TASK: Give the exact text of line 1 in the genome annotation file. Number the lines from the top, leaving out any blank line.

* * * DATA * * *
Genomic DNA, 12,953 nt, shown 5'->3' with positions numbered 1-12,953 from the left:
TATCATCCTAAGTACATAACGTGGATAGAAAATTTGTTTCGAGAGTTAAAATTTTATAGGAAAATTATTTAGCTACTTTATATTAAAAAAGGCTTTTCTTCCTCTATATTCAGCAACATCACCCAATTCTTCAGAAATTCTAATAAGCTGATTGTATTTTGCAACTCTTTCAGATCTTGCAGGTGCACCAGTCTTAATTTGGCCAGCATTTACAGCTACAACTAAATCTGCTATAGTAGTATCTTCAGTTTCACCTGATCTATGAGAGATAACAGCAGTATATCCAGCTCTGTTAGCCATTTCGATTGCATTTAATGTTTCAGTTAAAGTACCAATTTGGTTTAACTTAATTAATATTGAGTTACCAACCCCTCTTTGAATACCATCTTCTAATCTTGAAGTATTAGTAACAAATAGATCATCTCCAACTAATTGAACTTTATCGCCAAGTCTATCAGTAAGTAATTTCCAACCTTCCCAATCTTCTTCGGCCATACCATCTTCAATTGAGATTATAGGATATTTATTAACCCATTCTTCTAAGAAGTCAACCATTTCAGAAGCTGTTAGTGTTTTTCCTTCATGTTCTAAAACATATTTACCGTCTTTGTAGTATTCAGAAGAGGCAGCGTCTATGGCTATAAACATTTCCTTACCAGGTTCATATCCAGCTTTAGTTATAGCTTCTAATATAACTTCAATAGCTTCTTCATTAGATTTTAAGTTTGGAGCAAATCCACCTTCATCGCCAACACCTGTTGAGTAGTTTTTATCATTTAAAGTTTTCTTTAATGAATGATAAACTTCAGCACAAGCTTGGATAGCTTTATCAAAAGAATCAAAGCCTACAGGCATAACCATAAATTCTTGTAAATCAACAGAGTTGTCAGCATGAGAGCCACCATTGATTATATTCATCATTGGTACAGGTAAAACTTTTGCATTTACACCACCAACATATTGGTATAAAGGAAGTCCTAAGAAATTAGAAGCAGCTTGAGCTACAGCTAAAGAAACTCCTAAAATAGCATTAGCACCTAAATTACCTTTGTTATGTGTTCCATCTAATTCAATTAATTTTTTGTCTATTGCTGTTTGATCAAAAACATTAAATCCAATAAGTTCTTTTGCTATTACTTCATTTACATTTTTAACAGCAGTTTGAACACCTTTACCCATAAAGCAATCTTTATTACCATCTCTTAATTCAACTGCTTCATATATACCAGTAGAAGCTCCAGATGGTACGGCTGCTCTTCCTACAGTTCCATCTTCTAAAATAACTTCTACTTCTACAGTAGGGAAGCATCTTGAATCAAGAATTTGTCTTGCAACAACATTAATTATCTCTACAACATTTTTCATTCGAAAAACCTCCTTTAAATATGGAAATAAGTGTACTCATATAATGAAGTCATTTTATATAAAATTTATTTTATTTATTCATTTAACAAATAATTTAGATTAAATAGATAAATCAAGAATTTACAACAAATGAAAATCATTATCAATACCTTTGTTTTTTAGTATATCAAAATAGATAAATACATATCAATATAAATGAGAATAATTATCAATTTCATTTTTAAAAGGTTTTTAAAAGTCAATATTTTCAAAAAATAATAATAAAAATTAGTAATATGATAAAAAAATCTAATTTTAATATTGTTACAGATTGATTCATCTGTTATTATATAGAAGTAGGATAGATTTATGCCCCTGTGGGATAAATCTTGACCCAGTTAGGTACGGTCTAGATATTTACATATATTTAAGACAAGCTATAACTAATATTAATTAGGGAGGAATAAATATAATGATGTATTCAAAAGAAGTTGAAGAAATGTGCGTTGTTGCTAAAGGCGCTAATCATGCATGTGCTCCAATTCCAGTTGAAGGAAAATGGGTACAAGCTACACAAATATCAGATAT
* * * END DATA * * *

Genomic DNA, 12,953 nt, shown 5'->3' with positions numbered 1-12,953 from the left: